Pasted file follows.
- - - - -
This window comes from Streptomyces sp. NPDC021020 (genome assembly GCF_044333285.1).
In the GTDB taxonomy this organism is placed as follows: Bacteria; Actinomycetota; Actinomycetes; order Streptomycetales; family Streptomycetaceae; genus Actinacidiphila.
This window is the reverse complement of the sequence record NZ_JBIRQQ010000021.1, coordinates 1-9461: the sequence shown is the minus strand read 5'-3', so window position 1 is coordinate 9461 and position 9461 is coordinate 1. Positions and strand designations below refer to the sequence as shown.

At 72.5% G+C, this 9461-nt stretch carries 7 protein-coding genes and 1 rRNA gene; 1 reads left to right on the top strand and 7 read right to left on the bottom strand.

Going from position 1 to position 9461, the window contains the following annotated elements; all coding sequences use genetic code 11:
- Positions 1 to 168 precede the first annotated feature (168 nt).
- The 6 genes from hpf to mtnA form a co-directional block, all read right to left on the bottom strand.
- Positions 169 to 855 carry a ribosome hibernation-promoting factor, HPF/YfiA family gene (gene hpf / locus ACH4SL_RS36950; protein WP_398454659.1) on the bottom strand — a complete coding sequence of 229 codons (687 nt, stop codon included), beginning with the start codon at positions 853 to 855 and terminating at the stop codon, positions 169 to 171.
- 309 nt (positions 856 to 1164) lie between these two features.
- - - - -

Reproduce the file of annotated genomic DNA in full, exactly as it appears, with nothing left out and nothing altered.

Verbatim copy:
This window comes from Streptomyces sp. NPDC021020 (genome assembly GCF_044333285.1).
In the GTDB taxonomy this organism is placed as follows: Bacteria; Actinomycetota; Actinomycetes; order Streptomycetales; family Streptomycetaceae; genus Actinacidiphila.
This window is the reverse complement of the sequence record NZ_JBIRQQ010000021.1, coordinates 1-9461: the sequence shown is the minus strand read 5'-3', so window position 1 is coordinate 9461 and position 9461 is coordinate 1. Positions and strand designations below refer to the sequence as shown.

At 72.5% G+C, this 9461-nt stretch carries 7 protein-coding genes and 1 rRNA gene; 1 reads left to right on the top strand and 7 read right to left on the bottom strand.

Going from position 1 to position 9461, the window contains the following annotated elements; all coding sequences use genetic code 11:
- Positions 1 to 168 precede the first annotated feature (168 nt).
- The 6 genes from hpf to mtnA form a co-directional block, all read right to left on the bottom strand.
- Positions 169 to 855 carry a ribosome hibernation-promoting factor, HPF/YfiA family gene (gene hpf / locus ACH4SL_RS36950; protein WP_398454659.1) on the bottom strand — a complete coding sequence of 229 codons (687 nt, stop codon included), beginning with the start codon at positions 853 to 855 and terminating at the stop codon, positions 169 to 171.
- 309 nt (positions 856 to 1164) lie between these two features.